Cover image for A summons to New Orleans : a novel
Title:
A summons to New Orleans : a novel
Author:
Hall, Barbara.
Personal Author:
Publication Information:
New York : Simon & Schuster, [2000]

©2000
Physical Description:
286 pages ; 23 cm
Language:
English
ISBN:
9780684863191
Format :
Book

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Central Library X Adult Fiction Central Closed Stacks
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Summary

Summary

Using her own ordeal as a rape victim in New Orleans, Hall has created an enthralling portrait of three remarkable women, each struggling to come to terms with lives that haven't worked out the way they planned. A Summons to New Orleans is an intensely personal, provocative look at contemporary womanhood.


Reviews 2

Booklist Review

When Nora's college pal Simone, now a food critic, invites her to spend a week in New Orleans, Nora is grateful for a chance to escape the problems that are plaguing her at home--a husband who has left her, a sense of having failed her children, and an overbearing mother. Her problems seem to fade, however, when she learns that Simone needs her support because she was violently raped a year before. Now the rapist is being brought to trial. Nora and Simone are joined by a third friend, Poppy, who has recently turned to religion and away from her concerned husband. As events unfold during their week together, Nora is confronted with some ponderous and challenging questions about her life, "truth," and the nature of belief. Author and TV writer Hall draws on her own experiences as a woman who was raped in New Orleans to render a vivid and thought-provoking story that skillfully embodies the uncertainties inherent not only in the judicial system but in any human interaction. --Grace Fill


Publisher's Weekly Review

Honor squares off against fair play in Hall's (A Better Place; Close to Home) thoughtful third novel. Nora Braxton's life has been slipping out of control. Her husband has left her for a young Red Lobster waitress, her children are in crisis and her crazy/mean mother can't stop saying, "I told you so." When vivacious former college roommate Simone Gray, a successful model and television restaurant critic, invites Nora to New Orleans for a "midlife reunion," she jumps at the escape. Once there, she discovers that Simone has also invited their other former roommate, Poppy, an outspoken artist and recently born-again Christian whose religious conversion has resulted in a separation from her Jewish husband. When Simone finally arrives, Nora and Poppy discover the real reason for the summons: Simone wants her two old friends to witness the trial of her rapist. Subplots involve Poppy's abusive father and Nora's strained history with her mother. Facile character sketches belie complex themes in which the relationship between freedom and violence in American life is explored. Hall's keenly sensitive insight into Simone's psychological plight is hard-won: cover copy informs the reader that Helen was herself a victim of rape in New Orleans. A strong and admirable messageÄabout taking responsibility for one's actions, forgiving oneself and moving onÄdistinguishes Hall's latest. (Aug.) FYI: Hall, an award-winning television writer, is the executive producer of Judging Amy. (c) Copyright PWxyz, LLC. All rights reserved


Excerpts

Excerpts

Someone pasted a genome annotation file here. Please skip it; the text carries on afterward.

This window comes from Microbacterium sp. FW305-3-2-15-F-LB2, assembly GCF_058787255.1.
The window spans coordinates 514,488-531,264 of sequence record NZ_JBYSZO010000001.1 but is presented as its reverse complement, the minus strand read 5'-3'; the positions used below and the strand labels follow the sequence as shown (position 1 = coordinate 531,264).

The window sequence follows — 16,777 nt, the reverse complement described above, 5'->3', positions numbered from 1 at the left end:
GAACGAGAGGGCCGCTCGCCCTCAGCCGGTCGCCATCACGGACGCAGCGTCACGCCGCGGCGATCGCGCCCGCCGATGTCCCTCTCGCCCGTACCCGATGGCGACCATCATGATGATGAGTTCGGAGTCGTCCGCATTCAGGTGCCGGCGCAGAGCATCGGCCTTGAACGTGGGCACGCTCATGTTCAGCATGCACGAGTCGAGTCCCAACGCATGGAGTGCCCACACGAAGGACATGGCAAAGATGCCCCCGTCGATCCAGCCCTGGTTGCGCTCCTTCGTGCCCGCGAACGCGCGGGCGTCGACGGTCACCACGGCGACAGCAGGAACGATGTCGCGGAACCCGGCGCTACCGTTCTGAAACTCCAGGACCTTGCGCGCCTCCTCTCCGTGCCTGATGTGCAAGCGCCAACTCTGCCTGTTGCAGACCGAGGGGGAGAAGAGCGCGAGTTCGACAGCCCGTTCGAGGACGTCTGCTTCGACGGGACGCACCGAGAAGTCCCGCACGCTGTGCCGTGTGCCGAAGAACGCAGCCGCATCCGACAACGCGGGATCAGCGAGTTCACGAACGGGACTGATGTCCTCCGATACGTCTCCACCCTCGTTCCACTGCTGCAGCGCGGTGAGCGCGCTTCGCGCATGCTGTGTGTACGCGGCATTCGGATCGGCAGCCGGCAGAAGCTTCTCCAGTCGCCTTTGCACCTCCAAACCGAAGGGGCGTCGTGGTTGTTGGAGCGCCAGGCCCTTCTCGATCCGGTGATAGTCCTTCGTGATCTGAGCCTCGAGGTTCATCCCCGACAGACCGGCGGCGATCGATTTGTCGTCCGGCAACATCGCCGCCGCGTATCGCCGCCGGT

Chapter One Nora sat on the four-poster bed, cradling the phone in her lap as if it were a cat. She was trying to think of someone in New Orleans to call. She had to go out, and she didn't think she could do it alone. Her room was nice enough, with a high ceiling and ornate molding, hardwood floors and antique rugs and mirrors, an armoire, a high-backed sofa with Queen Anne legs, or at least what her mother would call Queen Anne. To her, everything curved was Queen Anne. Maybe this was more like Regency, or one of the Louis, Nora thought, lamenting the fact that she knew so little about antiques, or history, or anything, for that matter. All Nora knew was raising children, and she wasn't even particularly good at that. Or maybe she was just feeling that way because her thirteen-year-old son, Michael, had announced his intention to move in with his father when the school year was over. He did not give her a good reason, but thirteen-year-olds never had reasons for anything, good or bad. They lived deeply rooted in the moment, completely wedded to the now, in a way that would put Buddhist monks to shame. Her daughter, Annette, was six, and she found her brother's actions to be highly repulsive. Annette put a premium on logic. She was the most literal-minded child Nora had ever encountered. Even though that was age-appropriate, Annette seemed particularly afflicted with linear thinking. Obsessed with fairness, intent on making the numbers add up at every turn, needing answers to the most unanswerable questions. She was a rule-follower, an easy child who never had to be told anything twice. As pleasant as that was to deal with, Nora worried. She worried that Annette was unimaginative, not creative, incapable of feeling joy. Or maybe Nora was thinking of herself. New Orleans was supposed to be an antidote to that. As usual, it was Simone who had talked her into doing something so out of character as making this trip. She had called Nora at work one day, and launched immediately into this great vacation she had dreamed up, in New Orleans, right after Jazz Fest, she said, when the hotel rates would be down. She knew all the chefs in town, of course, so they would eat like royalty. There were a lot of single men in New Orleans, and she knew most of them, if Nora was ready for that kind of thing. She'd pay Nora's airfare if she would just please, please, please do an old friend a favor -- come spend a week in New Orleans. At the time, Nora had had a client in her office, a woman, six months' pregnant, whose boyfriend was reluctantly giving in to marriage. She was there with her mother, who was insisting on a proper wedding despite the circumstances. The bride-to-be looked miserable. She was not the least bit interested in the calligraphed invitation that Nora had to offer. This was a business Nora had started after Annette entered the first grade. At home with nothing to do, and trained to do nothing in particular, she taught herself calligraphy and then set up shop doing handwritten invitations and announcements. She was surprised, even now, at how many people were actually interested in this service. She was making money at it. And even as she did it, she couldn't help wondering, who would want to spend that kind of money on fancy, pretentious writing? It was strange, being successful at something that meant nothing to her. In any event, it was hard for her to respond to Simone's demand, though a generous one, with these miserable people sitting right there across from her, looking as if they were about to be led to their execution. "Can we talk about this later, Simone? I'm interested, but I'm busy." "Just say yes," Simone insisted. "That's all you have to do. Say yes." "The kids are still in school..." "Leave 'em with your mama." Even though Simone was not the least bit Southern, having been born and raised in Los Angeles, she had developed a strong accent during the time spent at the University of Virginia, despite having moved back to California immediately after her four years were up. Sometimes Nora wondered exactly what those four years had been about. Simone was the daughter of a successful movie executive, and she had been offered modeling contracts right out of high school. There was no need for her to spend four years in Charlottesville, Virginia, hanging out with people like Nora and all her other friends in oxford-cloth button-downs, Top-Siders, khakis, add-a-pearl necklaces, kelly green and navy skirts, and tortoiseshell hair bands, shagging to beach music and pretending to care about basketball and the honor code and Thomas Jefferson. But that was what Simone had done, unapologetically, and during her time there she never even hinted at her life in California. She tried to pass for a Virginian. "Nora Kay? Are you listening? Leave the kids with your mama and meet me in New Orleans. When are you going to get a chance like this again?" "But what's it for?" Nora asked. She always needed a reason to get on a plane. "For fun. Think about having some before you die." "But why New Orleans?" "Only a person who's never been there could ask that question. God's sake, Nora. How many things have I ever asked you for in my life? I need this. I need you to help me." This gave Nora pause. Simone often demanded, but Nora could not remember the last time she really needed anything. "Well, okay, let me think about it," Nora had said, but she knew that meant yes. She knew she was going. Out of curiosity, if nothing else. Now here she was, alone in the Collier House, a charming nineteenth-century town house with wrought-iron railings and open courtyards and fountains and cats and ferns and black men in starched white jackets hurrying around, their keys jangling. She could hear distant laughter and the occasional sound of a horse and carriage clopping down Chartres Street. The air was thick and humid, even more humid than back home, and bugs as big as mice crawled around on the bricks outside, and there was a faint sweet-and-sour stench to the place, an amalgam of stale water and garlic and smoke and pungent flowers. It was getting close to seven o'clock and the sky was washed with that sad, retreating light, enhancing the general atmosphere of romantic decay, and music was starting to drift up from somewhere. Probably from Bourbon Street, she imagined, though she couldn't really imagine what Bourbon Street was. She had heard it was a big deal, always lively, a favorite area for pickpockets, but basically safe. "Generally safe." This was what she was told about the Quarter. When she checked in, the clerk had taken a map and blacked out the streets of the Quarter where she should not go -- nothing beyond Dauphine, he said, and blacked out that area with a pen. "Beyond here, thar be dragons?" Nora questioned. The clerk had smiled but did not answer. It was hard for her to imagine living in a place where streets had to be struck from a map, places declared off limits, like a haunted forest. Still, lovely as this setting was, and as exciting and historic and educational as the city seemed from a distance, Nora did not feel festive. She felt icky, as Annette might say. She had a low-level sense of unease. She knew it might be coming from the fact that she never really went anywhere alone, hardly ever to a strange city, and she certainly never left her children with her mother. Her mother, who had stoically (if not, in fact, proudly) submitted to the nickname Boo years before Nora was born, was walking that fine line between mean and crazy. Everyone knew she was mean, there was no disputing it. There was only a question of when she would no longer be able to control that meanness, thus rendering her unpredictable, mentally unstable enough to be put away. Michael and Annette found her amusing, and harmless enough. She was not mean to them, ever. Instead, she entertained them by informing them of just what a troublemaking hellion their mother had been in her day, and by regaling them with all the bad choices Nora had made in her life, including marrying that Braxton man, "your father, sorry to speak against him, but look how he's behaved, y'all deserved better than that, and I tried to tell her, I tried as God is my witness, but her head has always been hard as a rock and she's never been scared of the devil...." Nora pictured it, her children eating bologna sandwiches and bruising each other with their knees under the Formica kitchen table, while Grandma Boo rattled on. Michael was probably not going to be so tolerant of criticism of his father, and it would serve Boo right to get an earful from him. But God help Michael, Nora thought, if he dares to talk back. Then again, that might do him some good. Her life felt completely out of control. The phone in her lap rang and she jumped and threw it to the ground, as if it had burned her. She scrambled for the receiver and said, "I'm sorry about that." "Mrs. Braxton?" It was a man's voice, sweet and slow and Southern. "This is Jerome at the front desk." "Oh, yes. What can I do for you?" she said. She realized that she had started to talk to everyone as if they were potential clients. Jerome laughed and said, "Well, I was going to ask you the same thing, Mrs. Braxton. Just wanted to let you know that you did receive a message from a Mr. Simon Gray. That was at six thirty-five, by way of a facsimile." "Simone," Nora said. "I think that's Simone Gray. It's a she." "Okay," Jerome said, as if he had no objection. "And the message is, Mrs. Gray will not be arriving today." "Miss," Nora said, flustered, then corrected herself. "I mean, Ms., Ms. Gray." "Yes, ma'am." "And you're supposed to know her. She's supposed to be well known by the owners of the hotel." "Well, maybe she is. I just work here on occasion. Is there anything we can do for you, Mrs. Braxton? Any dinner reservations you'd like us to make?" "Wait a minute. What do you mean, she's not coming?" "Would you like me to read the fax to you?" "Yes, please." "'Dear Nora, Sorry, but I won't make it in today. See you tomorrow. Explain later.'" "That's it?" "Yes, ma'am." "I came here for her. She talked me into it. She paid my airfare." "Yes, ma'am." "And she's not coming? What am I going to do in New Orleans? I don't know anyone in New Orleans." "I could help you with dinner reservations. We recommend Nola's in the Quarter. It's a short walk, but you do need reservations." "I don't want to go out to eat." "All right." "Did she leave a number?" "Just a fax number, ma'am. Would you like to send a fax?" "No," Nora said. She felt petulant and hopeless, and now she understood why Michael got into these moods, where every suggestion she made to him was answered by an irascible "No." When a situation got irritating enough, all solutions were annoying, simply by being solutions. Seeing your way out of the fix was a form of defeat, because it was the fix you didn't want to begin with. Nora wanted Simone to arrive and show her around New Orleans, and take her mind off her kids back in Virginia, sitting at the kitchen table with her crazy mother. But this was not going to happen. Not tonight, anyway. She did not want to hate Simone. Could not, in fact, hate Simone. Never could. She loved her the way she loved men who were bad for her. Loved her shortcomings as much if not more than her virtues. After all, if Simone were a different sort of person, she would not have found herself in New Orleans, about to embark on an adventure. That was the good news and the bad news. "No," Nora said, "no fax. Just...I don't know. Just give me...give me room service." "We don't have room service, ma'am. There is an honor bar outside your door. And, of course, I'd be happy to help you with reservations..." "No, thank you, I'll figure something out." She placed the phone on the bedside table and continued to sit, staring at the coffee stain on her black sundress, a mishap during turbulence on the plane, which made her feel a little depressed about herself, remembering that no matter how many frivolous trips she embarked on, and how hard she tried to be sophisticated and adventurous, she was basically a spiller of things. A mess-maker. This tendency had caused her, in recent years, to start dressing in black almost exclusively. She was tired of trying to get mustard and tea and wine out of pastel-colored blouses, and anyway, she just felt like wearing black. It suited her these days, and in a perverse way she enjoyed going against the grain. If she lived in New York, it would be one thing. But in Charlottesville, Virginia, no one wore black unless they were going to a funeral. Michael didn't pay much attention to her dressing habits, didn't pay much attention to her, period, but Annette was supremely embarrassed by her mother's recent fashion trend. "Other mothers don't go around wearing black," she often accused. Nora wanted to say, "Other mothers didn't have their husbands leave them for a twenty-eight-year-old waitress, and then run away to Florida to escape paying back taxes in Virginia, and ruin their credit and leave them liable for his debts and make them take up an odd occupation like calligraphed invitations, now, did they?" How she longed to say some inappropriate thing like that to her children, who still blamed her for the breakup, and suspected her of infidelity or of being a bad homemaker or just a persistent nag -- some shortcoming that had caused their perfect father to up and disappear. "You're a fool to protect them from the truth," Boo often said to her. Hissed at her, actually. "Cliff Braxton is no better than a common criminal, and they deserve to know it." "They'll know it soon enough, Mama, and what's the point of breaking their hearts now?" "All right, then," Boo said, sneering. "You'll learn your lesson the hard way, but don't come crying to me, sister." All her life, Nora had been warned against crying to her mother, and she never had and never would. Still, Boo warned against it on an almost daily basis. She was seventy-five now, and determined to see some satisfaction before she went to her grave. She crossed the room and parted her curtains. It was barely light outside, and the crickets and cicadas were making their crazy death sounds beneath her window, and the doleful sound of the music from Bourbon Street was getting louder. Nora thought, What the hell, I'm in New Orleans. She went to the mirror in the big marble bathroom and brushed her hair and put on some makeup. Her hair was short and an expensive blond color. When it caught the light, it looked natural. Ray, her gay hairdresser, had promised her it would change her life. "Nobody will know the truth but you and your sweet Jesus." And it was true that her hair looked good, but it didn't seem to belong on her. She felt she should look more depressed. Cutting her hair had made her look younger and thinner and generally more together. It was not in keeping with how her insides felt, all churned up and perpetually queasy with dread. She did not care that Cliff was sleeping with June Ann or anybody else, but it was embarrassing to have your marriage fail in such a way that it made the papers. Most people could crawl off and lick their wounds in private. Irreconcilable differences, she could have said to people, letting them wonder. But no, there the story was on page 3 of the local paper -- "Town Council Member Pursued by IRS." The article went on to say that he had last been spotted outside Montgomery, Alabama. People knowing of his whereabouts were asked to notify the local authorities or the FBI. Nora knew where he was. He was in Miami, but she wasn't about to surrender that information. Extraditing Cliff would only mean more embarrassment for her and her children. She just decided to let him stay put. He occasionally sent child-support checks, and she was afraid that if he were brought to justice, those might stop. Was that wrong, she asked herself, to protect him from the law so she could put food in her children's mouths? If it was, she'd just have to live with it. He owed her more than he owed the government. She had not told Simone why she and Cliff broke up. Simone might know anyway -- she seemed to know everything -- but she was nice enough to let it go as a simple divorce. She was even nice enough to say that Cliff had never been good enough for her, that now she could find herself a real man. Simone had never been married. Lately, Nora wondered if she might be gay, but she knew that was stupid because Simone had dated nearly every man who mattered at UVA. Tall, skinny, with Cher-like black hair (the Sonny era), and full of that great aloof quality -- indifference mixed with a sheltered intelligence -- Simone never had any trouble attracting either men or women. She had a great sense of humility, either real or convincingly affected, which made her impossible to dislike. She was a listener, a quizzer. She liked to know about other people's problems and rarely volunteered her own. She was the person Nora always turned to when life seemed bleak and unimaginative. Simone could make her laugh. Simone could make her own life seem exciting, just by commenting on it. Like when she told her about her breakup. "Oh, my God!" she exclaimed. "Nora Kay, imagine you, out there for two seconds, a single woman. You'll have men breaking in your windows. With your brains, and that figure, and those adorable babies, who wouldn't want you? This is going to be the most exciting time of your life. What an opportunity, to get back out there, knowing what you know. Now you can really start to live." It was a nice enough thing to say, but so far from the truth that Nora didn't even feel obligated to point out that fact. It was true that she still looked pretty good. Her face was apple-shaped, and all that acne in high school really had paid off (oily skin, no wrinkles, as her mother had promised). Now from a distance she looked like someone in her twenties. And her children were beautiful, and she did have some life experience stored up, but no man would break her windows or anything else. They wouldn't because she wouldn't let them. She was, and always had been, mildly afraid of men. Not afraid that they would hurt her, but afraid that she would hurt them, with her quick tongue and impatient nature. She had a history of being mean to men, and she had no real idea why. Except for the fact that her mother had hated her father with a special intensity usually found only in skinheads or sociopaths. They had stayed married, though, letting their hatred breed unrestrained, multiplying until it finally had killed her father. The angrier of the species survives, Nora thought. Cliff was the first man who had ever left her. He left her for a woman with no scars, visible or otherwise. Hell, I'm going out, Nora decided. I'm in New Orleans, and I never get to go anywhere, and it's generally safe. Tomorrow I'll figure out what I'm going to do. Copyright © 2000 Barbara Hall. All rights reserved.